Who protects the brave?
Poor and uneducated young men risk their lives to clear landmines leftover from the war. Proper funding could make the job safer.
Rajendran Nitharsan, a 28-year-old young man from Vavuniya was preparing to go to work on the morning of 5 September 2018. His pregnant wife came to the street to bid him farewell. Later that afternoon, she received the message that her husband died while clearing landmines.
The same day in Kilinochchi, another pregnant woman said goodbye to her 25-year-old husband, Pathmanathan Thileepan. It was the last time she saw him before he died clearing landmines.
It has been over nine years since the end of the war, yet landmines continue to endanger lives.
Explosives, particularly landmines were laid by both LLTE and government forces. Landmine warning signs are placed in different parts of the North and the East for public saftey. But, what about those who clear the mines…? Both Nitharsan and Thileepan worked for an NGO. It is not clear whether adequate safety measures had been taken to ensure their safety or not.
In the North, along with the government forces, three local bodies are involved in landmine clearing. These bodies, except one with international recognition, are dependent on human resources for their activities.
According to international standards a landmine clearing team should consist of 8 members. There must be a sectional head and a team leader. Each of them has particular set of responsibilities to perform. There must also be a technical and medical set up. Those who engage in clearing activities (men as well as women) are given basic training and then brought to the field.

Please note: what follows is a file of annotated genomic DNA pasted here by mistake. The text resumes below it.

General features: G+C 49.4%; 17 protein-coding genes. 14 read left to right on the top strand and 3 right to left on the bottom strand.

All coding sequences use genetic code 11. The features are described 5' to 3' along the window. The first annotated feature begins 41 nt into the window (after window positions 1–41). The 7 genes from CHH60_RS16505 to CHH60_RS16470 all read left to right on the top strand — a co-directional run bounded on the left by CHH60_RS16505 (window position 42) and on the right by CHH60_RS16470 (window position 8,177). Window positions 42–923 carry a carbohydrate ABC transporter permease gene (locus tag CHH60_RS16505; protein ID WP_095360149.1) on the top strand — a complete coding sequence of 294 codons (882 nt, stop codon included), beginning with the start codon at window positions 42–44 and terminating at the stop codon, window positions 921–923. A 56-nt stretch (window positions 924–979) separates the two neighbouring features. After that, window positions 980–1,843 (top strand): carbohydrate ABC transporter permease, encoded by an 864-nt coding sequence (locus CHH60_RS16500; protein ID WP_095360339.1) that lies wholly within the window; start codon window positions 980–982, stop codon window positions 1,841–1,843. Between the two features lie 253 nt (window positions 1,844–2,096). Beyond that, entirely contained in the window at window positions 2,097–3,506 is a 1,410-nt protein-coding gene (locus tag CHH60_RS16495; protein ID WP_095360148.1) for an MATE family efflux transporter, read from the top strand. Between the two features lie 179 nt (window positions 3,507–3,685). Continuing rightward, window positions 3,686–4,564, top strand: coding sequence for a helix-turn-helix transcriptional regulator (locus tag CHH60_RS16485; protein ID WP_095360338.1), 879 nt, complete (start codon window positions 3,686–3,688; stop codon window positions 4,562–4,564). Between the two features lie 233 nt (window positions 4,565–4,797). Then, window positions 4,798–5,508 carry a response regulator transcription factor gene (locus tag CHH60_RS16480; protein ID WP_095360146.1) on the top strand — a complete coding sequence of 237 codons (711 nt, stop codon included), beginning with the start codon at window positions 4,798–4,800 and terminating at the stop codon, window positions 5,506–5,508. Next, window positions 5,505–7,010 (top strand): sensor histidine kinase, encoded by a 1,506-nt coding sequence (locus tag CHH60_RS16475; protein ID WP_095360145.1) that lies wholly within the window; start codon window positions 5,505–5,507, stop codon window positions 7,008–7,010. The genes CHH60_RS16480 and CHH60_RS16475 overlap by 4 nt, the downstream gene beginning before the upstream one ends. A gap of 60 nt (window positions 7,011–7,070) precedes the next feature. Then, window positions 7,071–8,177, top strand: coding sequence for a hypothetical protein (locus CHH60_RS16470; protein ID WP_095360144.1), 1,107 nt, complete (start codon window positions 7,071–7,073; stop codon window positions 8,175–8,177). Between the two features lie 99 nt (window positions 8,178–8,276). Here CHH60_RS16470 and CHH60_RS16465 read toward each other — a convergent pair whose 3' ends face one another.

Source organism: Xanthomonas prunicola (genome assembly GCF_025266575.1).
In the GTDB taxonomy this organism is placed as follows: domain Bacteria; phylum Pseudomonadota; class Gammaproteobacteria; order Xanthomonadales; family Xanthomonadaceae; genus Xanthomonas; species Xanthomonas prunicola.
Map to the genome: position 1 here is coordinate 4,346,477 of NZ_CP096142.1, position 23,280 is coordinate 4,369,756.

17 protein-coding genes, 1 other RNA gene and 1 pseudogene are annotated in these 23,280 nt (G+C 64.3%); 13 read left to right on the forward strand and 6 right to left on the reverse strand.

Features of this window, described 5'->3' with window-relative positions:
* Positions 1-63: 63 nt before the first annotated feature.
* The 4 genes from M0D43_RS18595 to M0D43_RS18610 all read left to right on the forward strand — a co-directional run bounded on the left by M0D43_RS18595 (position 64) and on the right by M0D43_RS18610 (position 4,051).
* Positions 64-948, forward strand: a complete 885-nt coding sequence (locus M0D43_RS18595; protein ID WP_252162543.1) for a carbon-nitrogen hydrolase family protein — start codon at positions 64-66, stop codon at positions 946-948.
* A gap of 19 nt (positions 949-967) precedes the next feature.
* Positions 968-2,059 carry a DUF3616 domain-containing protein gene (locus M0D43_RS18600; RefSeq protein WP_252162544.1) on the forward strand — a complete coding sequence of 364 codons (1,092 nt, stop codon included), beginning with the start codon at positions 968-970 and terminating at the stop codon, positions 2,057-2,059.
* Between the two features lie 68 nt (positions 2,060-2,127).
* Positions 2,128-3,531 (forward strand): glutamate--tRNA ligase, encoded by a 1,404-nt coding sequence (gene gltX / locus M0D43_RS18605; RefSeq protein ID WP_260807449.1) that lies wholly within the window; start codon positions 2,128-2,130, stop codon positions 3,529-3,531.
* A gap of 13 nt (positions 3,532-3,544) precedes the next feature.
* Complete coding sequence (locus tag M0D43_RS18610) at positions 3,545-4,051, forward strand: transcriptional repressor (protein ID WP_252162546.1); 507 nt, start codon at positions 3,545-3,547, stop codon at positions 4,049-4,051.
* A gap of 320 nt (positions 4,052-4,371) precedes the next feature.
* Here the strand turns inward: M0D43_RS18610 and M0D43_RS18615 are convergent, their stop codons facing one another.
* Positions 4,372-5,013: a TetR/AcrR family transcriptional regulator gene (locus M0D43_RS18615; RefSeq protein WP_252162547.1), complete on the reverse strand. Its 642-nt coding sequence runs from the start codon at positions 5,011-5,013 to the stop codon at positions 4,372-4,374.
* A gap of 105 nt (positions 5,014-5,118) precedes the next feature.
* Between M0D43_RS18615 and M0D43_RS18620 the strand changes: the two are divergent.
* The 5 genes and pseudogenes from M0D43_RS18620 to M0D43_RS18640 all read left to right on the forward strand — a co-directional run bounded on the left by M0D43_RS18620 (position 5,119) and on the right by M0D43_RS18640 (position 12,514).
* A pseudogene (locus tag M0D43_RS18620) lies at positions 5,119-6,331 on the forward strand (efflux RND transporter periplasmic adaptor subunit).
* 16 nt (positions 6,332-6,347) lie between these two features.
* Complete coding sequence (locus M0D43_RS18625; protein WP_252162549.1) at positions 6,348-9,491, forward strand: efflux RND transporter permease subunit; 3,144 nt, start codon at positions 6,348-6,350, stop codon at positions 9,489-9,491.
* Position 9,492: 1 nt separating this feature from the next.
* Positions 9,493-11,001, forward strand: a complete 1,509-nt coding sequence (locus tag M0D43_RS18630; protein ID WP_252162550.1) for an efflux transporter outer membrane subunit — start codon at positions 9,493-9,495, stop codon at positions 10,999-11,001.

There are advanced technologies in land-mine clearing but, in Sri Lanka, most employ the traditional method of removing minds by hand.
Nitharsan and Thileepan were from remote villages and grew up with the war. They were brought up in poverty and with little education. They engaged in this dangerous activity to feed their families. Rajendran Nitharsan’s wife attempted suicide after her husband’s death. She was later saved by her relatives.
The cost of clearing mines humanely?
With deaths like Nitharsan and Thileepan’s, many wonder if local organizations are able to purchase modern equipment that would keep land clearing workers safer.
While employees are being given training, it is not clear whether they have consistent supervision. The government has taken a policy decision to make Sri Lanka a land mine less country by 2020. This year, countries such as Japan and Britain have provided a great deal of funding for this effort.
According to the Minister of Resettlement, Rehabilitation and Northern Development & Hindu Religious Affairs D.M. Swaminathan 44,000 landmines have been removed from 36,000 square kilometres since 2009. But, more than 30,000 square kilometres still remain unchecked. After this revelation many other countries have again offered financial assistance for mine removal.
At the same time, reports say that steps have been taken to provide additional protection for the forces engaged in mine clearing. Until now, government forces have not reported any accidents in mine clearing activities. Many of those wounded and dead were employees of non-governmental organizations.